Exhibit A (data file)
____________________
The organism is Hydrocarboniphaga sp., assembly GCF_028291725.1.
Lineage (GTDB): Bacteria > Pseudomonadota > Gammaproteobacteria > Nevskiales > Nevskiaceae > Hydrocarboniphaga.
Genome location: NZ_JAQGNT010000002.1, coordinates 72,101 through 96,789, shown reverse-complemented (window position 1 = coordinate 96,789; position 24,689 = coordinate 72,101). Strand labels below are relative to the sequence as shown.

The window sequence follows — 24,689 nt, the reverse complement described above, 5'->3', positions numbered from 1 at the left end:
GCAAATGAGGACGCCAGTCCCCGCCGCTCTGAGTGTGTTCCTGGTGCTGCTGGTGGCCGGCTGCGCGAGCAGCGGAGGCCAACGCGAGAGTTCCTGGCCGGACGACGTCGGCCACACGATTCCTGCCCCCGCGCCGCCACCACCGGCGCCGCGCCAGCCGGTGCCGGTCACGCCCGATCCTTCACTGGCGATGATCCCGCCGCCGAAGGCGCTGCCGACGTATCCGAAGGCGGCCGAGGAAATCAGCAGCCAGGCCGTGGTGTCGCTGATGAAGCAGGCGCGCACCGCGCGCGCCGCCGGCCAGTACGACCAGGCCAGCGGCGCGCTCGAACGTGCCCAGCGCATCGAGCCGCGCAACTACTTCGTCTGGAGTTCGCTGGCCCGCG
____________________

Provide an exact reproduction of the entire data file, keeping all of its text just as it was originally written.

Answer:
The organism is Hydrocarboniphaga sp., assembly GCF_028291725.1.
Lineage (GTDB): Bacteria > Pseudomonadota > Gammaproteobacteria > Nevskiales > Nevskiaceae > Hydrocarboniphaga.
Genome location: NZ_JAQGNT010000002.1, coordinates 72,101 through 96,789, shown reverse-complemented (window position 1 = coordinate 96,789; position 24,689 = coordinate 72,101). Strand labels below are relative to the sequence as shown.

The window sequence follows — 24,689 nt, the reverse complement described above, 5'->3', positions numbered from 1 at the left end:
GCAAATGAGGACGCCAGTCCCCGCCGCTCTGAGTGTGTTCCTGGTGCTGCTGGTGGCCGGCTGCGCGAGCAGCGGAGGCCAACGCGAGAGTTCCTGGCCGGACGACGTCGGCCACACGATTCCTGCCCCCGCGCCGCCACCACCGGCGCCGCGCCAGCCGGTGCCGGTCACGCCCGATCCTTCACTGGCGATGATCCCGCCGCCGAAGGCGCTGCCGACGTATCCGAAGGCGGCCGAGGAAATCAGCAGCCAGGCCGTGGTGTCGCTGATGAAGCAGGCGCGCACCGCGCGCGCCGCCGGCCAGTACGACCAGGCCAGCGGCGCGCTCGAACGTGCCCAGCGCATCGAGCCGCGCAACTACTTCGTCTGGAGTTCGCTGGCCCGCG